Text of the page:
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Borough stays local for building inspector

June 18, 2004|by RICHARD BELISLE

waynesboro@herald-mail.com

WAYNESBORO, Pa. - Property owners in Waynesboro won't have to travel to Chambersburg, Pa., like their Washington Township counterparts, to obtain building permits after July 1, the day the Pennsylvania Uniform Construction Code takes effect.

Many Franklin County townships and boroughs have signed on with Commonwealth Code Inspection Service, (CCIS) a private inspection firm from Manheim, Pa., to handle the new state-required building inspections. The company has an office at 550 Cleveland Ave. in Chambersburg.

Most Franklin County homeowners, handymen, contractors and developers will have to physically go to CCIS's office to get building permits.

Not so for Waynesboro residents. This week, the Waynesboro Borough Council voted to contract with Accredited Services, a local company, to do its building inspections. The company is owned by Michael J. Cermak of Waynesboro. Cermak ran unsuccessfully for the borough council last year.

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Homeowners, contractors and anyone who builds, remodels or repairs buildings will be able to get building permits at Cermak Technologies, a computer store owned by Cermak's son at 52 W. Main St.

Cermak said someone will be on hand during specified hours at the store to issue building permits. The hours will be announced later, he said.

The setup is temporary. Cermak said he will establish a permanent office some time in the future.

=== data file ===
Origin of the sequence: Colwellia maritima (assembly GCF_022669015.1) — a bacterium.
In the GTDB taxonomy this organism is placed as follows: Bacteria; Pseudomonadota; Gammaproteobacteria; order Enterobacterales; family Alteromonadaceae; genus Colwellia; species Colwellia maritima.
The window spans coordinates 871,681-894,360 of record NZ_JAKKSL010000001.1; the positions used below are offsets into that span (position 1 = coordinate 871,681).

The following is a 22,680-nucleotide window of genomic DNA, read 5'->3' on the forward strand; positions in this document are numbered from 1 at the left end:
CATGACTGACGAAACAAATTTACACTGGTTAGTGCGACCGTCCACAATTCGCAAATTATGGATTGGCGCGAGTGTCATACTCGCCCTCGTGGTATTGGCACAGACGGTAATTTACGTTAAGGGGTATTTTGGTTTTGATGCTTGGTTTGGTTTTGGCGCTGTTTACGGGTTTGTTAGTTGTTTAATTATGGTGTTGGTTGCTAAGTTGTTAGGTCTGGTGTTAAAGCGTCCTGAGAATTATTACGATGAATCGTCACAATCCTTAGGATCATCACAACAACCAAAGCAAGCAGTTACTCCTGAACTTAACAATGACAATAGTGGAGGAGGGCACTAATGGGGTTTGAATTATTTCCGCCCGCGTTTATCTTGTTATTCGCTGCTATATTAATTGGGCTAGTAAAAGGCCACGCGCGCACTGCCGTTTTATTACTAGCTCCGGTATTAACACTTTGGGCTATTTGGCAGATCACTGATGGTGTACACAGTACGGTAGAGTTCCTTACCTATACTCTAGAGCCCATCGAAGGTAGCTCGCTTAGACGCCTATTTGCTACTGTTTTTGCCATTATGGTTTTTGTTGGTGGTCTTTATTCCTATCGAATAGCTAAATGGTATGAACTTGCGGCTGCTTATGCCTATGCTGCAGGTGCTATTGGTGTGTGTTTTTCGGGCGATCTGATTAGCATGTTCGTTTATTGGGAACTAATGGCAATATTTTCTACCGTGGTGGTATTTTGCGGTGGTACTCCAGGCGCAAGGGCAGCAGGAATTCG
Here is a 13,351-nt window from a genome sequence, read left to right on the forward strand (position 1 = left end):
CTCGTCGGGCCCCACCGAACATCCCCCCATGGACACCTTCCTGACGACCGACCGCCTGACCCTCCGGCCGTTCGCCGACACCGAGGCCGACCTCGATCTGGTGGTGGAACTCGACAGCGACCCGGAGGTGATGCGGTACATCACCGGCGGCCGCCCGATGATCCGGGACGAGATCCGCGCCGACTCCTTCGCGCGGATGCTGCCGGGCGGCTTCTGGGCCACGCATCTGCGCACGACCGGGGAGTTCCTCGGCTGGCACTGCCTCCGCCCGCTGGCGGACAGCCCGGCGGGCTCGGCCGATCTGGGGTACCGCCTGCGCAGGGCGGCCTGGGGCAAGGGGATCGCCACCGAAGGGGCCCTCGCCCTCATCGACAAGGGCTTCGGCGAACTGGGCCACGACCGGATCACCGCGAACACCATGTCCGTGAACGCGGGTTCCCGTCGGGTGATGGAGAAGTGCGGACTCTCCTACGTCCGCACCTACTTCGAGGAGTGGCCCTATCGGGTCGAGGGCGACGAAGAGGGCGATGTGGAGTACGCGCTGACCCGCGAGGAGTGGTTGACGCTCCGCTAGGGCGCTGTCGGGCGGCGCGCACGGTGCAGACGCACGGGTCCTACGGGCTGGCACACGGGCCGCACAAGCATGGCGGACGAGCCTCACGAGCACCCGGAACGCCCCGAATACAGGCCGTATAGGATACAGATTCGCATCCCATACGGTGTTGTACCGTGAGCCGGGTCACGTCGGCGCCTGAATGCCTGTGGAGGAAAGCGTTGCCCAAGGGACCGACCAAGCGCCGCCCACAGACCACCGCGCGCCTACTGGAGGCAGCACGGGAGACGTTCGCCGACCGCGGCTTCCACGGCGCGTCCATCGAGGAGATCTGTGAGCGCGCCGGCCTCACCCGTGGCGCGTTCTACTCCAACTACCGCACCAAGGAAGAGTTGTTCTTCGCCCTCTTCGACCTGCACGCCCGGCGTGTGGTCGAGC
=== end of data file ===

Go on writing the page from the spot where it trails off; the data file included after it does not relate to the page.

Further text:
The cost of inspections will be borne by building permit fees, Borough Manager Lloyd Hamberger said. The fees brought in about $12,000 last year, he said.

Applications for building inspections are expected to increase in the future, Hamberger said.

A Chambersburg developer is proposing a townhouse project in the borough of more than 800 homes. Also, Hamberger said, "There's a lot of repair work going on in the borough."

Originally the borough was going to use Douglas Pyle, its building inspector, zoning officer and code enforcement officer, to do inspections under the new Pennsylvania Uniform Construction Code. Pyle, who was certified to do them, resigned in May to take a job with a private company.

Inspectors must be certified in all forms of construction, from structural, mechanical, electrical and plumbing to energy.

Pyle's salary with the borough was $32,000, Hamberger said.

The borough still has to hire someone to take over Pyle's duties as zoning officer and code enforcement officer, Hamberger said.

The job will pay "approximately $27,000," Hamberger said. It will be posted "in-house" first to give current borough employees a chance to apply, he said. If no one inside applies or is hired, the position will be advertised, he said.

The duties will include enforcement of borough codes involving such summary offenses as violations of weed and tree ordinances and those dealing with property nuisance issues among others, Hamberger said. The new employee will be authorized to issue citations, but won't have powers of arrest, he said.

"This will take some of the load off the police department," he said.

Applicants for building permits must first have a zoning permit to ensure that a project is "a proper use in a proper zone in a proper layout," he said.

The borough's fee structure for zoning permits is too low, Hamberger said. "We have to work on that," he said.

The council has scheduled a special meeting June 29 to consider its zoning fee structure, work out any remaining details with the new building inspection system and appoint a full-time fire chief.

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